Prosody Logo Greg Kochanski Prosody Logo

Languages evolve and travel. They change with time and move with conquering armies, with trade, and with migrations. As a result, languages form families that share a common ancestor. The Romance languages (French, Spanish, ...) share Latin as their common ancestor, and English and Modern German share a common ancestor in Proto-Germanic of the same era. Further back, both pairs of languages share a common ancestor in Indo-European. We know of this common ancestry primarily by way of shared, vocabulary. For instance, English ``father'' is remarkably similar to the Old High German ``fater'', whose similarity to the Latin ``pater'' is also clear. Enough similar words exist that a group of languages can be reliably tied together into a family called ``Indo-European.''

However, our understanding of language evolution is far from complete. While we have some understanding of how individual words might evolve, enough to tie languages together when there is substantial shared vocabulary, the evolutionary tree of Indo-European remains murky. Linguistics does not tell us the structure of the tree in any great detail or with certainty, and says little about the dates at which one language branched from another. Recently, attempts to answer these questions have been made using computer analyses based on models of biological evolution, but the results are not completely satisfactory.

Biological evolution is a process (almost) exclusively of inheritance and survival: if you have a certain gene X, then either your mother or your father had that gene. Other than occasional mutations, one can trace the family tree backwards, and even mutations follow understandable probabilistic rules. The rate of mutations is fairly stable, controlled by biochemistry and the level of naturally occurring background radioactivity. Language evolution has similar processes, but it also has processes of borrowing, conquest and assimilation. Crucially, these latter processes do not follow simple rules, but are instead very dependent on the details of history. A social or technical innovation in one society may cause another society to borrow words to describe the innovation. Invasions and conquests can sometimes alter a language (e.g. English) instead of simply sweeping it away.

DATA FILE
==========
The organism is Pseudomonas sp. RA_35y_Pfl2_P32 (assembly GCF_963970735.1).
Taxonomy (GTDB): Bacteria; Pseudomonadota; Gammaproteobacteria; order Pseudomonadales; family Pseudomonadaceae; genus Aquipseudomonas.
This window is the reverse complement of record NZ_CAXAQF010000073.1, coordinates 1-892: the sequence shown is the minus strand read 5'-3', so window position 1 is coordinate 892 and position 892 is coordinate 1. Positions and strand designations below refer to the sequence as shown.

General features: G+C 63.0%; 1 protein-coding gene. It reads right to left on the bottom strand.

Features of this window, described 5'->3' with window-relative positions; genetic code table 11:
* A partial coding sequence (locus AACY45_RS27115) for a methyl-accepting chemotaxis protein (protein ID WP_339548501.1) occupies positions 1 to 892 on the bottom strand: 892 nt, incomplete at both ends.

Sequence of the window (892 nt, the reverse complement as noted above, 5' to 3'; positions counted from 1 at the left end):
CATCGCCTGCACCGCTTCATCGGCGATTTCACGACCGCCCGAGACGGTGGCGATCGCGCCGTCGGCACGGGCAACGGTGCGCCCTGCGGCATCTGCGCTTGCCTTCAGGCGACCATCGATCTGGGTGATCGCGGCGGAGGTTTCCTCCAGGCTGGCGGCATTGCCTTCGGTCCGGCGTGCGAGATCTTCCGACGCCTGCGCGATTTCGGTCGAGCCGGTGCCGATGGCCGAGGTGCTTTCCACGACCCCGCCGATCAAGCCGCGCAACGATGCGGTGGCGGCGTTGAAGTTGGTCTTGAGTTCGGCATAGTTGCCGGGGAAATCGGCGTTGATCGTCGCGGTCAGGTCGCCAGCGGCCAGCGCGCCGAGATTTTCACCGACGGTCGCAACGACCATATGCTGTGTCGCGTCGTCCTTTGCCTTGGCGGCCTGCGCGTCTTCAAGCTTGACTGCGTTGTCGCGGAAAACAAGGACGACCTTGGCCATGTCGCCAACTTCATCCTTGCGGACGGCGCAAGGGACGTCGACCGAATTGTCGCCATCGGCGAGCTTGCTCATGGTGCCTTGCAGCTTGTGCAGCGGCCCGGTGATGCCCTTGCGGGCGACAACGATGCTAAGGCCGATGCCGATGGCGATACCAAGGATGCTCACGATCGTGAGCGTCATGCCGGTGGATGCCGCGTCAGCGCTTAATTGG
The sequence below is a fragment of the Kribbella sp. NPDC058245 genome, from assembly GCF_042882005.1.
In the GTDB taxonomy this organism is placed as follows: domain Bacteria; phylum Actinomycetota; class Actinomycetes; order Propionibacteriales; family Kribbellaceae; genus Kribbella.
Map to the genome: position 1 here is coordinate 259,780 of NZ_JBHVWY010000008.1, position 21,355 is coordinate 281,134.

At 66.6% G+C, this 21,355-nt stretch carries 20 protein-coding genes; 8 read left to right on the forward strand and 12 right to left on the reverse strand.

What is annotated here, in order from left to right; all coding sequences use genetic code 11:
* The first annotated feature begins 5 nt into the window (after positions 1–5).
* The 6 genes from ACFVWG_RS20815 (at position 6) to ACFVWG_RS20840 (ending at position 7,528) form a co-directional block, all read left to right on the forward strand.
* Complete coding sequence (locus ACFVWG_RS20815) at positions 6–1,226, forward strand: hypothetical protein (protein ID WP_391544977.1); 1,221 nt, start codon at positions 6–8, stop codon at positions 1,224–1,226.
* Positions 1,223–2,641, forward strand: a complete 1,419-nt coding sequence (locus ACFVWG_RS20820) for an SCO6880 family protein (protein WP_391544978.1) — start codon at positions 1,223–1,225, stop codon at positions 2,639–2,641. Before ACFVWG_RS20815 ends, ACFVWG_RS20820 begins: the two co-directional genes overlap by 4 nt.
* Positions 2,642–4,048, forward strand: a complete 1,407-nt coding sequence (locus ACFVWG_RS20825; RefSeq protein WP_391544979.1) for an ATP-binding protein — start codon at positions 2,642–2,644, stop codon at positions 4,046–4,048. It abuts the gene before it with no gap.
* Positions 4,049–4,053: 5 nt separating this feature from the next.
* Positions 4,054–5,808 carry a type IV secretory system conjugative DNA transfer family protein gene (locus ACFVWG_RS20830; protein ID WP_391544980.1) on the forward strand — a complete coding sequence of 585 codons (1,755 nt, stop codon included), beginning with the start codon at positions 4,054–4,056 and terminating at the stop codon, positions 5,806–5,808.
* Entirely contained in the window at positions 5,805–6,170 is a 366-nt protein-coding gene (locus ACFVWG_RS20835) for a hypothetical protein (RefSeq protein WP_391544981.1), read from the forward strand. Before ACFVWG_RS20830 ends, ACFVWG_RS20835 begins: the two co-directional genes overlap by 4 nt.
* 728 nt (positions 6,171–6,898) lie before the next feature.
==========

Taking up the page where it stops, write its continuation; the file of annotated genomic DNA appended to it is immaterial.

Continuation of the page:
Part of the reason that linguistic reconstructions of the history of Indo-European are limited is simply that there are not enough shared vocabulary. All of the obvious bits of historical reconstruction of Indo-European were done decades ago when the bulk of the obvious similarities were recognized and used. Consequently, if other ways of comparing and contrasting languages can be found beyond the comparison of vocabulary, they would be very valuable.

More detail on early English can be found at and information on Indo-European at

I think this last web site reflects an overly optimistic view about how much we really know about Indo-European, but it is based on very careful work and reflects the best of current research. My hesitation arises because Historical Linguistics does not have a clean technique for deciding which connections are real and which are coincidental, so it is likely that some unknown number of accidental similarities have leaked into the reconstruction of Proto-Indo European. Solving that problem - if it can be solved - will be a research project for the next century.

[ Papers | | Phonetics Lab | Oxford ] Last Modified Thu May 29 18:02:50 2008 Greg Kochanski: [ ]